Friday, July 28, 2006
I have led a number of walks through Flatropers Wood reserve near Rye in East Sussex recently and several people have asked why the bark of one beech tree in a plantation of many trees is covered practically all over with a black, lichen-like encrustation and, indeed, what it is.
If it isn't a lichen, and I tend to think it isn't, I wondered if it might be some sort of alga or fungus. But whether alga or not, why does it only grow on one of the trees? The tree, by the way, is very much alive and appears to be in perfect health and the black encrustation is wholly superficial and quite easy to rub off.
Note: A week or so after publishing this I concluded that the black encrustation was the microfungus Ascodichaena rugosa.
Tuesday, July 18, 2006
I found in Bexhill that the leaves of many bay trees, Laurus nobilis, were heavily infested with galls of the Psyllid plant hopper Trioza alacris.
I have often seen these galls on the bay trees that are, or used to be, so popular in suburban areas, but this is the first time I have seen the nymphs of the little creatures that cause them. They are covered with a grey, waxy material and a fluffy white extrusion.
This is an introduced species (as of course are bay trees) that has been spreading northwards in Britain.
Monday, July 17, 2006
The ringlet butterfly, Aphantopus hyperantus, seems to be having a particularly good year here in East Sussex. I have seen it quite commonly in five or six different places.
The one in the photo was in the Brede Valley part of our village of Sedlescombe and it is a butterfly that prefers damper grassland.
Part of the reason why butterflies often have eyes on their wings is so that predators will attck these rather than the head proper. The photo shows that this works as the butterfly has lost a chunk out of its wings where the 'eyes' are situated.
Sunday, July 16, 2006
This year, 2006,is proving a very good one for some of our woodland butterflies such as the silver-washed fritillary, Argynnis paphia (above) and the white admiral, Limenitis camilla.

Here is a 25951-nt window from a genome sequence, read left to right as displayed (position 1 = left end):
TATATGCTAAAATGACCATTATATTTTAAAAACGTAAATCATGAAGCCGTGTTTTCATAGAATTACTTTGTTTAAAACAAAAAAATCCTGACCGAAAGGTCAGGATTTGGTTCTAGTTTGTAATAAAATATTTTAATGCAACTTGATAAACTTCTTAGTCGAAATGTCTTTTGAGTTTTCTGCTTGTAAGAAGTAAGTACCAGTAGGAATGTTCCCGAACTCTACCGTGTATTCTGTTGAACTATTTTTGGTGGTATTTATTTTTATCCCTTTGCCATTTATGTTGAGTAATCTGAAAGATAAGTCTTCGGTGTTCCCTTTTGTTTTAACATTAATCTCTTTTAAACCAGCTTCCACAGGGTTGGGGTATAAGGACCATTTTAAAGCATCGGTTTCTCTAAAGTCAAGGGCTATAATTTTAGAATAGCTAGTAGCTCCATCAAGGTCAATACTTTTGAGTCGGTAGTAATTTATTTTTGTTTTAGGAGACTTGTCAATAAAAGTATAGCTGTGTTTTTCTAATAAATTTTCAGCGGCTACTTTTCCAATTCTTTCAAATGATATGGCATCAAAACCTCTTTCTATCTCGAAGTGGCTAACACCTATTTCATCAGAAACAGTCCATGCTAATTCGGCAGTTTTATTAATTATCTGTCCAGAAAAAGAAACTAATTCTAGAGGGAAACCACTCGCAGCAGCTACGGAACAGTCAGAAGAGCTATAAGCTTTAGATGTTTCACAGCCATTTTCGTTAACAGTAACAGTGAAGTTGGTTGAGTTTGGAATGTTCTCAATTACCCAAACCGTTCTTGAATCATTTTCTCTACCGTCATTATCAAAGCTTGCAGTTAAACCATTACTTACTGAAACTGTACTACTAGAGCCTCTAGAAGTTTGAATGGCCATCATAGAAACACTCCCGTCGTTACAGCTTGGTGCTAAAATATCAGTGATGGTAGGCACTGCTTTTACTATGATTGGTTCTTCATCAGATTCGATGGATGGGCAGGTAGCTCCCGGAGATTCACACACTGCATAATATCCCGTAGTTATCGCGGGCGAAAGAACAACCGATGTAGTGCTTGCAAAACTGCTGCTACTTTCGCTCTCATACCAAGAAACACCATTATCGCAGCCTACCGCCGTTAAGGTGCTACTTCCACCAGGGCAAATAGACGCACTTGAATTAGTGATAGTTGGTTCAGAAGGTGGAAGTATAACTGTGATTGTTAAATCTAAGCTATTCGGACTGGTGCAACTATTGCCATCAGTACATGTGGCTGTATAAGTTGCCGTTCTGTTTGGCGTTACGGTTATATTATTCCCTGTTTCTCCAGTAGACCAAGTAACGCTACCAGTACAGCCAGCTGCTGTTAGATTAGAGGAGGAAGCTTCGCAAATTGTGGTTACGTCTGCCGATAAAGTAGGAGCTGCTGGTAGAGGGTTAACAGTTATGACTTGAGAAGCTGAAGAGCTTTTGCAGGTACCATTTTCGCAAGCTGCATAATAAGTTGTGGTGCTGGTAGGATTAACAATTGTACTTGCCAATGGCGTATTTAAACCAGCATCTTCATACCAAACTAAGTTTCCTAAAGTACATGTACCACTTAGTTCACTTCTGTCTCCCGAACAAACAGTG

Hopefully they will spread even further over the next few years. Part of the reason for their success is, I believe, that they are powerful fliers and can recolonise new areas fairly easily whereas the spring fritillaries, wood whites and other butterflies with less powerful flight are continuing to decline.
Friday, July 07, 2006
Yesterday I walked from the small village of Whatlington in East Sussex along the footpath that follows the tiny river Line to the east. About half a mile from the village there is the most astonishingly splendid wet meadow, though fairly dry after the recent summer heats. There is such a riot of colour here that it looks more like a large herbaceous border than a field. The purple loosestrife, Lythrum salicaria, is magnificently abundant and there are masses of perennial sow-thistles, meadow vetchling, hogweed and other summer flowers with plenty of bird and insect life.
This field is really unclassifiable and I have never seen anywhere quite like it. I suspect it has simply been abandoned in the sense that it is no longer grazed or cut (apart from the path) and the rising scrub indicates that it will be woodland in a few years time unless managed as rough grass. Like the bomb sites in post World War II London, transitional habitats often have an astonishingly rich biodiversity, but only for a short while. In the case of the Line valley (and many other places) it would be good if areas could be allowed to get to closed canopy woodland, then cleared back, even ploughed, so that the whole process of succession could start again. The different habitat phases would not be in the same places for long but, over a given area, there would always be some areas at the bare earth stage and some at the closed canopy stage and everything in between.
This field is at TQ766180 and there is full public access via the footpath. Parking is not easy in Whatlington village, but there is a small lay-by on the main road by the church. Follow the river bank eastwards from the village hall and cross left over the first bridge you come to, then turn right and follow the path to the meadow. A bonus before you reach the meadow is the quantities of beautiful demoiselle damselflies flitting about the brambles. If you feel like it you can walk right through to the A21, but I could stop in a meadow such as the one described for ever.